3. Thank you for sharing this! The other thing that was big at the time, but has been long forgotten is the Census. Making the long-form census ‘voluntary’ has just set things up such that marginalized populations won’t have the evidence base to back their case for policy, program and funding – a la – there’s no problem, if we can’t show there’s a problem!

  4. “MEPs”
    The Harper government has also created unprecedented CONTROL of communications with the taxpayer by insisting on MEPs (Message Event Proposals) that dictate the message that MPs, ambassadors, public servants must give when talking to the public. Scripted responses are the standard. Statements from the Environmental department were reduced by 80% in one year. In light of this extreme control of communications, how can one believe that Stephen Harper didn’t know about the copious messages warning that detainees handed over to Afghan prisons might be tortured?
    <a href="; title= message control (Globe and Mail, article 1596802)

  5. Who wrote this letter? It is embarrassing! Tommy Banks is not nor has he ever been a Conservative. I would yank this post from my blog if I was you.

    • Tommy’s partner makes that claim of him being a conservative when appointed to the Senate , not I, and I posted the whole thing without embarrassment.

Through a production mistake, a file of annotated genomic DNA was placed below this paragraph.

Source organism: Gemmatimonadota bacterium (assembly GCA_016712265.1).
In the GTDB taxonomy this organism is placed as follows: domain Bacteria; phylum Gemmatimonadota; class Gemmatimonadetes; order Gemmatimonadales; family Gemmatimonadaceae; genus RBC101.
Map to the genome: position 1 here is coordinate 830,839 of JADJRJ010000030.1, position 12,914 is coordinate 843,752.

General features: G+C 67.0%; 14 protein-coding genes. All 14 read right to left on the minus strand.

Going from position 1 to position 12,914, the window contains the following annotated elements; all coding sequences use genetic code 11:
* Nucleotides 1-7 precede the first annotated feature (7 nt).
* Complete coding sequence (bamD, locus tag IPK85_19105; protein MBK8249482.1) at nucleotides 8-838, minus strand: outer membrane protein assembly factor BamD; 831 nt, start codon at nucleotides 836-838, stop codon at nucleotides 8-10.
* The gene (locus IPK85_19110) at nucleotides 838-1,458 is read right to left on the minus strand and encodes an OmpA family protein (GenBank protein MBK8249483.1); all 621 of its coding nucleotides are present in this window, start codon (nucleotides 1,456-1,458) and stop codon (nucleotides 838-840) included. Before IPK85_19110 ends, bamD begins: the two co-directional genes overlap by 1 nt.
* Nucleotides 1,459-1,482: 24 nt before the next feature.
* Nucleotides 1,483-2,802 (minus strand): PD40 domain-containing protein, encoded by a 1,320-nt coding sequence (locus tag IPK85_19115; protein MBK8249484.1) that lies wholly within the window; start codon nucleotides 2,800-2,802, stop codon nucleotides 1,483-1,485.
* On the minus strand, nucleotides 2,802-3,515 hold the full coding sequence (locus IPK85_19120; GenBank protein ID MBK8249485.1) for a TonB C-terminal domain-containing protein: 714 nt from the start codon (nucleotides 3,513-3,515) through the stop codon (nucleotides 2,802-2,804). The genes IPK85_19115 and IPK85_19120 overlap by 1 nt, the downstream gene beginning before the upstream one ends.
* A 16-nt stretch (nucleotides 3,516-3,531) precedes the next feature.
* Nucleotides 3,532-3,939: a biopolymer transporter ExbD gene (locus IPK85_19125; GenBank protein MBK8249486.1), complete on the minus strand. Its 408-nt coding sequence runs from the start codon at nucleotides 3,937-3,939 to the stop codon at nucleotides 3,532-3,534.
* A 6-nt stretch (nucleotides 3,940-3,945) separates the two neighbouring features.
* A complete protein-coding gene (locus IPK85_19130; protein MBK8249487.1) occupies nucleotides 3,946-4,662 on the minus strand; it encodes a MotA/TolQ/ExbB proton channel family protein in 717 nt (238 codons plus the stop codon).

The content of the letter was the important part of the message, and I imagine you disagree with that as well.

  6. Wikipedia says he was appointed to the Senate on the recommendation of Jean Chretien, so that must be Liberal. Maybe he was a small ‘c’ conservative in the Liberal party then?

    Whichever way it goes – his opinion as expressed in this blog is important. Just because Canada has a long democratic tradition does not mean it is secure against those who would grab power and ignore the wishes of the apathetic and the activists alike. I hope there is a big voter turnout of people outraged by Harper’s arrogance and contempt for the parliamentary democracy in this country.

    To the question about ‘what did we do to deserve…’ above, how about ‘be apathetic in the extreme’ – democracy isn’t just about casting a ballot on election day. It is about constantly holding our elected representatives accountable.

  7. The list of Canada’s death of a thousand cuts continues, Lets not forget the scrapping of the Kelowna Accord effectively cutting the First Nations out of the nation, and now the proposal to cut Old Age Pensions and the CBC, his support of the plan to ram a pipeline right through one of our last pristine ecosystems to pump tar to China, the man is mad, ready and willing to jump into bed with any dictator with a check book. He has put a for sale sign up on this country and we will all be poorer for it.